Just how unusual is the current spending debate
on Capitol Hill? Based on the size and scope of the GOP's proposed cuts
, House Majority Leader Eric Cantor (R-Va.) said you’d have to go back to World War II
to find such reductions in federal spending.
Spending debates in Washington usually end the same way -- with more federal spending. The federal government today spends more on a per-household basis than ever before
-- a staggering $31,088.
That number is expected only to increase in the years to come. It’s one reason Republicans prevailed in November and why they’ve made spending cuts one of their first acts of the 112th Congress.
As the focus shifts from the size of the cuts
to a defense of them, expect to hear plenty of fear-mongering from Democrats. It started last week when Senate Democrats began floating the possibility of a government shutdown
Judging from recent comments by Senate Majority Leader Harry Reid (D-Nev.) and Sen. Chuck Schumer (D-N.Y.), Democrats are hoping to reprise the budget battle of 1995
. In that case, a Republican-led Congress squared off against a Democrat president -- and the GOP lost.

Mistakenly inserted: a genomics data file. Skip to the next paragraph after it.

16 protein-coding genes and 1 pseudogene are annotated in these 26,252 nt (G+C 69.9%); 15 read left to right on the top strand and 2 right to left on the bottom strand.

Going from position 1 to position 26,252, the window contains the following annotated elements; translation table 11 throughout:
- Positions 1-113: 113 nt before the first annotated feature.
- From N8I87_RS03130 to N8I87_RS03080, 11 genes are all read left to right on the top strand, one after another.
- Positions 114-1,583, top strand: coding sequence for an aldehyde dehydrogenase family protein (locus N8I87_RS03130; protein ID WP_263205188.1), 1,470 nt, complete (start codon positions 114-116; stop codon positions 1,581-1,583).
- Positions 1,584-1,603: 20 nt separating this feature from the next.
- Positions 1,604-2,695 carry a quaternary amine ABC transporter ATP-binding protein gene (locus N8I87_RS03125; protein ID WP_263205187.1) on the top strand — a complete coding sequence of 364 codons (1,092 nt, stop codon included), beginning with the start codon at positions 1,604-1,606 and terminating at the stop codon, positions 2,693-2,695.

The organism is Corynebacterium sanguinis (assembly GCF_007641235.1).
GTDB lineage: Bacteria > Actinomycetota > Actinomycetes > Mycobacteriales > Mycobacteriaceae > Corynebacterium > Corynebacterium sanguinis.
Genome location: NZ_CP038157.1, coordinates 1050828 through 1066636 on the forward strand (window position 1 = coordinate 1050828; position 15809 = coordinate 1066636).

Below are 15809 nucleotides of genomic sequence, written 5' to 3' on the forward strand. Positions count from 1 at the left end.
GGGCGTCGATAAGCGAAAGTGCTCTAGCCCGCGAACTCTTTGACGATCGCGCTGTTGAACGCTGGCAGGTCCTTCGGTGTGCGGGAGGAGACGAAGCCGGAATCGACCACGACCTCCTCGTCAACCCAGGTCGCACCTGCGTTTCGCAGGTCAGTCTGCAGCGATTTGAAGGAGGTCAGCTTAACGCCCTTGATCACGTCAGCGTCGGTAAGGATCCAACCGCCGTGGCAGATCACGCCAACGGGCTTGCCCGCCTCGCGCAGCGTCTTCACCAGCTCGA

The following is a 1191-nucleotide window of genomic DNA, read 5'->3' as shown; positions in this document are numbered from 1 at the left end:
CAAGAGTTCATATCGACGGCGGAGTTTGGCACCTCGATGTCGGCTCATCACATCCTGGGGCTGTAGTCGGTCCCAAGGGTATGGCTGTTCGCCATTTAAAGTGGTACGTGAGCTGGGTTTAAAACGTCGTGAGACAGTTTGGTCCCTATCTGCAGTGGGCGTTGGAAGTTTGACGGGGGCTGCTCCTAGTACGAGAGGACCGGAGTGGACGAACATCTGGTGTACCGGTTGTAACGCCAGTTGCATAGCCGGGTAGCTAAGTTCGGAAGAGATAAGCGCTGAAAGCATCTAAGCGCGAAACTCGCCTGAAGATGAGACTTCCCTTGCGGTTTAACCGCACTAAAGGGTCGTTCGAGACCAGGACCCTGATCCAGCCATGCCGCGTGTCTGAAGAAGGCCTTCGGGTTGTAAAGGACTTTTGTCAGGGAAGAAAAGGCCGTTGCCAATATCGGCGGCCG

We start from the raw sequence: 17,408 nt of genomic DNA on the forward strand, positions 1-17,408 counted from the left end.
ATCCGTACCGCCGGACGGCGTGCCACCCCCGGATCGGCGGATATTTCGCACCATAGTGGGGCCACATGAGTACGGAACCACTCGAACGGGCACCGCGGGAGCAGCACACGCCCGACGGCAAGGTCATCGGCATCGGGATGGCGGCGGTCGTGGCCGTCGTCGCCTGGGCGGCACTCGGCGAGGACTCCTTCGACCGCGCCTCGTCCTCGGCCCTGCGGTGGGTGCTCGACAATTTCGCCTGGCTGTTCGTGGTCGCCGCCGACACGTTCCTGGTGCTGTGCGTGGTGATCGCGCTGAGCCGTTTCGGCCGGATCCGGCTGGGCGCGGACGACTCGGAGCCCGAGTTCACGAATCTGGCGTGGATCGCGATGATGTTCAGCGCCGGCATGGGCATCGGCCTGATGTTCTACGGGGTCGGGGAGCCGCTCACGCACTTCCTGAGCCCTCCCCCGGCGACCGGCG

“They are blindly swinging a meat axe to the budget when they should be using a scalpel,” Schumer recently pontificated
. “Some of these House Republicans won’t be satisfied with anything less than a shutdown of the government.”
The 1995 government shutdown effectively ended the GOP’s mandate to enact major spending cuts. Only now -- more than 15 years later -- are Republicans ready to do battle again.
Republicans will face a flurry of attacks over the next few weeks before the fiscal 2011 continuing resolution expires on March 4. Despite multiple statements from GOP leaders that they’re committed to cutting the size of spending, not a shutdown, expect to hear more scare tactics.
The consequences are huge. That’s why conservatives and freshman lawmakers made a stand last week to demand a larger cut
. These moments don’t come along often.
After years of Washington’s spending binge, now is the time to bend the curve in the opposite direction and set the country on a different course.